- Reading critically
- Conveying complex information
- Creating logical arguments
- Documentation and publication of results
- Teaching, communication and listening skills
- Working effectively as part of a team
- Gathering information
- Using original sources
- Applying theoretical approaches to problems
- Establishing hypotheses
- Defining problems
- Synthesizing and analyzing information
- Experiment design, testing and validation
- Continually learning new skills and information
You can use the examples above, and experiences from classes or research projects to enhance your resume. Try plugging in some of your experiences or skills gained into this formula: Accomplished (X) as measured by (Y) by doing (Z).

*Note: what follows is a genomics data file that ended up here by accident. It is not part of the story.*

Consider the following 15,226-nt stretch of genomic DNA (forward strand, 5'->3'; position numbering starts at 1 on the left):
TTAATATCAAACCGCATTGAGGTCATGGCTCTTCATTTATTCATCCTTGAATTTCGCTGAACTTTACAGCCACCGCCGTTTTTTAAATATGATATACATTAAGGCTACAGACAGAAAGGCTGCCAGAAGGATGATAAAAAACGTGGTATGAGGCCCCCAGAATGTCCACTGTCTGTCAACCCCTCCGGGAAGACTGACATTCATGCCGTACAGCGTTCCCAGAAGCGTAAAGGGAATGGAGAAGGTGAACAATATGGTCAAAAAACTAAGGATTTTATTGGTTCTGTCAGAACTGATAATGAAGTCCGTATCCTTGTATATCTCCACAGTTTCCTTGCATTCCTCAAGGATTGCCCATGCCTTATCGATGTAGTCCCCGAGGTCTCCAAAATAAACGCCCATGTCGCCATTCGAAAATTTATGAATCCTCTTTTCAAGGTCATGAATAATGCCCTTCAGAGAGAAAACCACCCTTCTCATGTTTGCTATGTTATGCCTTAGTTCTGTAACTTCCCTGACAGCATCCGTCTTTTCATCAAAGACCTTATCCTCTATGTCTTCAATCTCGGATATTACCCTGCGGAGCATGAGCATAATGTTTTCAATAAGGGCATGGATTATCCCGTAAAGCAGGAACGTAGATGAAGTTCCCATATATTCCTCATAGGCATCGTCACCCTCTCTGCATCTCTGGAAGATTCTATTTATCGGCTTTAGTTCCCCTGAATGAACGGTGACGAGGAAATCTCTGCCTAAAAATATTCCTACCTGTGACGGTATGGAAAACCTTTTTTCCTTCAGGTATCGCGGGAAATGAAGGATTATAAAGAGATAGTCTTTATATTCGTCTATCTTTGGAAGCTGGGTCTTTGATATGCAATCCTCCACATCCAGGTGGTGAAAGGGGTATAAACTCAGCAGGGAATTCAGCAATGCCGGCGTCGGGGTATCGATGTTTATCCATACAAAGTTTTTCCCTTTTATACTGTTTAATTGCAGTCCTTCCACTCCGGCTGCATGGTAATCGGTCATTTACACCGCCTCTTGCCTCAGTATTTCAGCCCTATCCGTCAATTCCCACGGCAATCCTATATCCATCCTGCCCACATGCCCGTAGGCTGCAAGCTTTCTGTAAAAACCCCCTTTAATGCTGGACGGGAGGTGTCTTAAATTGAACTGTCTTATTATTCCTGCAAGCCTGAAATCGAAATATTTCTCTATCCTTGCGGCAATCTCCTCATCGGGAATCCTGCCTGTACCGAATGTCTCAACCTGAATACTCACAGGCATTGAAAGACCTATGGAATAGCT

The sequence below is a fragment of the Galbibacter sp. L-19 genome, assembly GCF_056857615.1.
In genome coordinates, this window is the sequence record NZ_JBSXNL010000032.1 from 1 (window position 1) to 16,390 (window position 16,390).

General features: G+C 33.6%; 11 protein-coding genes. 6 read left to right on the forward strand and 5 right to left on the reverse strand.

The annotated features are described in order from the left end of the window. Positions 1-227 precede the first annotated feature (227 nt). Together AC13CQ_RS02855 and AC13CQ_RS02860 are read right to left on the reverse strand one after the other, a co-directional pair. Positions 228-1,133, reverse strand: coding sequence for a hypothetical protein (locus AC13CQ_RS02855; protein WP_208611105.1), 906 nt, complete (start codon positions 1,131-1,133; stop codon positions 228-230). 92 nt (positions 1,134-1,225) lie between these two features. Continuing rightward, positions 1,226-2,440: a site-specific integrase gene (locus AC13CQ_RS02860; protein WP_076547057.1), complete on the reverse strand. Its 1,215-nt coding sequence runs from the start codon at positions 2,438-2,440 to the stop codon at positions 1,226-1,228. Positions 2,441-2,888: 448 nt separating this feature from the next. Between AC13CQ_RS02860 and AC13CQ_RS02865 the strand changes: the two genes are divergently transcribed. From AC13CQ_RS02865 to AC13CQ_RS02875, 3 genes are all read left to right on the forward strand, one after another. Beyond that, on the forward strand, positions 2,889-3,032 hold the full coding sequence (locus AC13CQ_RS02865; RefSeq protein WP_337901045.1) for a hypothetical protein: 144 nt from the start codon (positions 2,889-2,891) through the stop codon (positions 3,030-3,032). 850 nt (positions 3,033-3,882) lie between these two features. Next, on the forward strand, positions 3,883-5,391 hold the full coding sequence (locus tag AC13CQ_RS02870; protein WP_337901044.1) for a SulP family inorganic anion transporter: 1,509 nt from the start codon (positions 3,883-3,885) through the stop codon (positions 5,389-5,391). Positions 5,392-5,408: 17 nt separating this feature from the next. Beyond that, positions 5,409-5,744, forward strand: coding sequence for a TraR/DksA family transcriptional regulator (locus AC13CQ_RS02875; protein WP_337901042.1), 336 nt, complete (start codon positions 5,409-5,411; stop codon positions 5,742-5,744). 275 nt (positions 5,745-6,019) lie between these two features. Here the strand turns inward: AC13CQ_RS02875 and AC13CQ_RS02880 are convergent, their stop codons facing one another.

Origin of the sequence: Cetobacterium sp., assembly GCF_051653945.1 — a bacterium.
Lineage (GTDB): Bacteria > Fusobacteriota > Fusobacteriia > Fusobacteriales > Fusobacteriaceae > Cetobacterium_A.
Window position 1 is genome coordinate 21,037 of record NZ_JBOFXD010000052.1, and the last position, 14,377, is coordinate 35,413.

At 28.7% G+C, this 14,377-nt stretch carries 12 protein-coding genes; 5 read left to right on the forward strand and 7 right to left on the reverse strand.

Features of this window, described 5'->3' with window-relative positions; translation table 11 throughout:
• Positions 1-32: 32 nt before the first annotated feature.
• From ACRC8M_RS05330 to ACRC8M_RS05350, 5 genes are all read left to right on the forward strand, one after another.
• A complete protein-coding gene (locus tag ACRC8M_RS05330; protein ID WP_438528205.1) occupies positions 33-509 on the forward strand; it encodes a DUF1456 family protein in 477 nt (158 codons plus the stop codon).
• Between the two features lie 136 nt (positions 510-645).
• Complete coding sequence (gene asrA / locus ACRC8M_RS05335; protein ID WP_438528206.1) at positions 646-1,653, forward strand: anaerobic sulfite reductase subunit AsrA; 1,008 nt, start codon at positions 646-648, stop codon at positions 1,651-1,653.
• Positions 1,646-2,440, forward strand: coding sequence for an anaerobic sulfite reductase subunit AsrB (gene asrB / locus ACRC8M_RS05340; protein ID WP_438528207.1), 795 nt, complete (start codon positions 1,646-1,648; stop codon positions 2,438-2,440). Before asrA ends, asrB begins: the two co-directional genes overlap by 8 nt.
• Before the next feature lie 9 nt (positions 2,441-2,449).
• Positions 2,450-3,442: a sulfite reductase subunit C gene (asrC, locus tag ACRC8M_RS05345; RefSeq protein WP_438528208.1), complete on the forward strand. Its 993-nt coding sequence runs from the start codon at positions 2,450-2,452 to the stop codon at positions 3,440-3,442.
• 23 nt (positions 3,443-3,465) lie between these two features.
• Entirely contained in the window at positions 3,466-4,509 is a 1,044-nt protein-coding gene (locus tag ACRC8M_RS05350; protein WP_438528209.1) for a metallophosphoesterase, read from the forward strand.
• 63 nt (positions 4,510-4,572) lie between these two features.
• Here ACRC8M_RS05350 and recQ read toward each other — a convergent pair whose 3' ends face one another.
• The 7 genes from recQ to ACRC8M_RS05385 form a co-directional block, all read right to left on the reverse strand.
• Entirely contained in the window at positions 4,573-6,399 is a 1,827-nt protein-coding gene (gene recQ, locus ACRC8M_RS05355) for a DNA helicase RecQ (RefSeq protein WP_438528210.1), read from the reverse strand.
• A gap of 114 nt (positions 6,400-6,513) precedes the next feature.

Sample Resume Class 1, Georgetown University, Washington, D.C.
Member of Class, taught by ______
- Engaged with Newtonian mechanics, the Lagrange formulation of classical mechanics, and applications to one- and two-dimensional motion, central forces, collisions, and oscillations in PHYS 251 Intermediate Mechanics.
- Learned mathematical tools, including (insert quantitative skills) to understand biological ideas from a physical perspective in PHYS 235 Dynamical Processes in Biological Physics.
- Developed theoretical problem-solving abilities and gained a conceptual understanding of topics in Electrodynamics and Optics, including Maxwell’s equations, wave propagation and optical properties of materials, geometrical optics, physical optics, and photonics and quantum optics.
Georgetown Alumni have taken their physics degree across multiple different industries and have applied the skills they learned in physics across multiple disciplines.
Additional information about these outcomes can be found in Cawley’s Post Graduation Outcome Report